Real Live Cold Calling
No matter how confident you are as a salesperson, cold calling can be daunting.
So can you imagine doing it live? In front of other sales experts… 😱
Joe Harlowe, Senior Enterprise SDR, experienced this in one of Cognism’s live cold calling clinics. And he got actionable feedback from Josh Braun and Ryan Reisert.
Since then, the sales team has done tons of live sessions. Keep reading for tips for salespeople looking to up their cold calling game.
Here are the highlights:
- Brush up using a cold calling script.
- Shorten your value prop.
- Tips for perfecting your pain point discovery.
- Objection handling 101.
- Establish a winning cold calling framework.
- Real live cold calling examples.
Keep scrolling or use the sticky menu to navigate. 👇
Use a cold calling script
If you’re new to cold calling, the best thing you can do is start with a script.
Use it to keep your discovery focused. You can personalise your approach depending on your ideal customer profile (ICP).
💡Not sure where to start? Check out some of our cold calling script templates!
One opener that sales aficionados Ryan Reisert and Jason Bay recommend in the video below is called the ‘priority drop’. This is what Jason describes as “sort of a reverse pitch”.
You want to open your call with whatever the priority is for your ICP. If that’s gathering accurate, data-compliant B2B leads, then go with that. Tailor the ‘priority drop’ to your caller’s needs.
Want to learn more? Hit play to watch the full video below.
What does this mean?
Well, most people don’t want to be on the phone with a cold caller. So you need to get to the point. Quickly!
David suggests that Joe gets to the good stuff quicker.
“That initial statement, I’d be thinking of ways of shortening that down. [To one to two sentences max.] So you can start getting into that discussion.”
“I think whether it’s CTOs or anyone, people just naturally switch off. So if you keep it too long, you lose that engagement.”
Pain point discovery
Finding your prospect’s pain point is essential on your outbound cold call. It helps you qualify who’s a good-fit prospect on the phone. It also saves you tons of time by weeding other prospects out.
Using qualifiers such as “might” or “potentially” are good methods of giving your prospect the chance to explain what pain points their company is struggling with. And whether these match up with other customers in their industry.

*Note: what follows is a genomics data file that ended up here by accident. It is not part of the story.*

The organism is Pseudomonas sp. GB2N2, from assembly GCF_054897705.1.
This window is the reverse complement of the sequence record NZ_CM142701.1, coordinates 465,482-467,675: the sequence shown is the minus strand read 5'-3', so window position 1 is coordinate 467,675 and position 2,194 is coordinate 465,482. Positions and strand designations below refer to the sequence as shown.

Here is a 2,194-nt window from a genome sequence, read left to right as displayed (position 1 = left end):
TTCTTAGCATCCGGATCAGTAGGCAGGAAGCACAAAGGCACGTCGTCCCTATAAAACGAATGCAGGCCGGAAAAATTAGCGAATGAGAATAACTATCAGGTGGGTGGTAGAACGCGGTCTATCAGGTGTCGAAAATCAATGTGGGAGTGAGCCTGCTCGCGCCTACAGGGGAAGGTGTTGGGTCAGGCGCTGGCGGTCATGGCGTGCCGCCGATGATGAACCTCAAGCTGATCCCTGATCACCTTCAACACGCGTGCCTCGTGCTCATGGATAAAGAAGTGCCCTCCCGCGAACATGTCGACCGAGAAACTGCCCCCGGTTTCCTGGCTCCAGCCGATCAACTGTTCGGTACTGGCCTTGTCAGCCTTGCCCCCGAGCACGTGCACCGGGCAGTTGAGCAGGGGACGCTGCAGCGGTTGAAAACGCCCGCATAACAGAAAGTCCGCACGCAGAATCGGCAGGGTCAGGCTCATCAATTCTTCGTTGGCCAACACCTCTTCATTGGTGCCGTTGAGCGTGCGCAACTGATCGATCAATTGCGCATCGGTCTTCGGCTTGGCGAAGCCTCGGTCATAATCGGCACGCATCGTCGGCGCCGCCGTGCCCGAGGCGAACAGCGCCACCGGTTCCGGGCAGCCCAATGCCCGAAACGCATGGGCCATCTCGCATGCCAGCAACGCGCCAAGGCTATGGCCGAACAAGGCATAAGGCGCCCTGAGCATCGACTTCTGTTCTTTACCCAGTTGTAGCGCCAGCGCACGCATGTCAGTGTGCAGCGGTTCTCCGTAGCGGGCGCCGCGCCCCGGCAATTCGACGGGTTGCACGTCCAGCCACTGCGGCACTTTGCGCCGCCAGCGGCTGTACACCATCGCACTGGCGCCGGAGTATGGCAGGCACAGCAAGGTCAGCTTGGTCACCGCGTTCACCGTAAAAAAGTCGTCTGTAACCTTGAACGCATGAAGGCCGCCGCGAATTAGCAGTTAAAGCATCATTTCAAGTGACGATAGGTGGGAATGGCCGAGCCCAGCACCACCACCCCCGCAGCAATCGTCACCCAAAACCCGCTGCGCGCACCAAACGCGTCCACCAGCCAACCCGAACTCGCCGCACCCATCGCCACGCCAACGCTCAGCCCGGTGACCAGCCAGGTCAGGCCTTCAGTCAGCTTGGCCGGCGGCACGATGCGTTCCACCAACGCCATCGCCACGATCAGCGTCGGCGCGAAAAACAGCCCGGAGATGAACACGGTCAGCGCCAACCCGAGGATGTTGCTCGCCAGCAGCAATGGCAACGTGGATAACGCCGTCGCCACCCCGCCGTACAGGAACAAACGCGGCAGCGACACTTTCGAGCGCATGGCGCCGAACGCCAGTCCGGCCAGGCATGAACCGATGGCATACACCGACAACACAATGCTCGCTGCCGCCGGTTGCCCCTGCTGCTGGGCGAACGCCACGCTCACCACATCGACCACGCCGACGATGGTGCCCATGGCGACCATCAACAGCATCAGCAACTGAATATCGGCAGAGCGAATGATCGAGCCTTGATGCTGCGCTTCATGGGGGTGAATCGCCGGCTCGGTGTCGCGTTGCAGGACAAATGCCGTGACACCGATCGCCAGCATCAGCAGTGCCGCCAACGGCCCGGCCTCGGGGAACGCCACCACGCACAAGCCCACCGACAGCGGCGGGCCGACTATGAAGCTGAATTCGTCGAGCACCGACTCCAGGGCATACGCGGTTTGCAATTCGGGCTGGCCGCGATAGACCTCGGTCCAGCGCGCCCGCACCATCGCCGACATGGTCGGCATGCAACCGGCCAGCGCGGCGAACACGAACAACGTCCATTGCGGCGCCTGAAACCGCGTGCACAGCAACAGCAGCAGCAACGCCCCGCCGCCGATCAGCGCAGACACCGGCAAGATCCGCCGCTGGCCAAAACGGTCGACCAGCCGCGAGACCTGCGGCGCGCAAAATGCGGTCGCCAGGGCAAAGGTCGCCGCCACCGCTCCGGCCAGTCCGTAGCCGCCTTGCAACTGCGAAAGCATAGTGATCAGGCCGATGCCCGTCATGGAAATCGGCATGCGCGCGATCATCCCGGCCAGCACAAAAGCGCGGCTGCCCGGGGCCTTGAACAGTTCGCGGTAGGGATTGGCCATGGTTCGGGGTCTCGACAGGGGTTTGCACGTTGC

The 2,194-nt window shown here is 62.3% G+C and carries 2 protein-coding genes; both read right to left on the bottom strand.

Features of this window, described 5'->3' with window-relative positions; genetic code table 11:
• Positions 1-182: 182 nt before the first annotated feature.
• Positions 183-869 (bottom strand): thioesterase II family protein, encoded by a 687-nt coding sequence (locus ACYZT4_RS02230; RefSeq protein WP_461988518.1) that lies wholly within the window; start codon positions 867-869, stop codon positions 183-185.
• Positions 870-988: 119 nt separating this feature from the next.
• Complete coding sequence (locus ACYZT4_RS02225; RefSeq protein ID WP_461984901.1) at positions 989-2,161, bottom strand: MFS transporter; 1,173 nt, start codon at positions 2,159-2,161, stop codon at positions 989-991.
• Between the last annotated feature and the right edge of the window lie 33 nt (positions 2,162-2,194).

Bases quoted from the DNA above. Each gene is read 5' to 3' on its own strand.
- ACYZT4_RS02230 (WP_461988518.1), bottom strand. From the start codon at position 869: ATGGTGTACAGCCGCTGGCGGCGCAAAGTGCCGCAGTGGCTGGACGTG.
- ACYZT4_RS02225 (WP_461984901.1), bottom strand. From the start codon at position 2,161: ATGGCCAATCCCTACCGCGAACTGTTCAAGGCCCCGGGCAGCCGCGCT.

Click to watch the full video here.
Another great example of a pain point discovery question comes from Cognism’s Ivana Ivanova.
“I often speak to x type person and they tell me y. Does that resonate with you?”
Some people aren’t going to be super-open and expose all of their pains off the bat. Let’s not forget that salespeople are often perceived as untrustworthy, so you might have to take another approach.
One method Ivana suggests is saying:
“I typically speak to (insert job title here), and they’ve mentioned they’re experiencing xyz problems.”
“Does this sound familiar?”
By demonstrating you:
- Have an understanding of their specific role and responsibilities.
- Understand the pains they’re likely experiencing.
- Have experience in helping other people in these roles.
You’ll likely put your prospects at ease and convince them they’re in safe hands to share more information with you.
And if not, they’re still likely to tell you if they’re experiencing the pains you’ve mentioned. This opens up the conversation for you to share more about your solution.
“Even if they haven’t experienced or been aware of a particular pain you’ve mentioned, by telling them that’s what other people in that role have told you, you might spark an idea in their minds.”
“They might now be thinking:”
“'Oh, I hadn’t thought about that. Maybe I should be looking into this. Maybe I’ve missed something in the market that I should pay attention to.'”
When part of your job involves cold calling, salespeople have to be prepared for rejection and objection handling.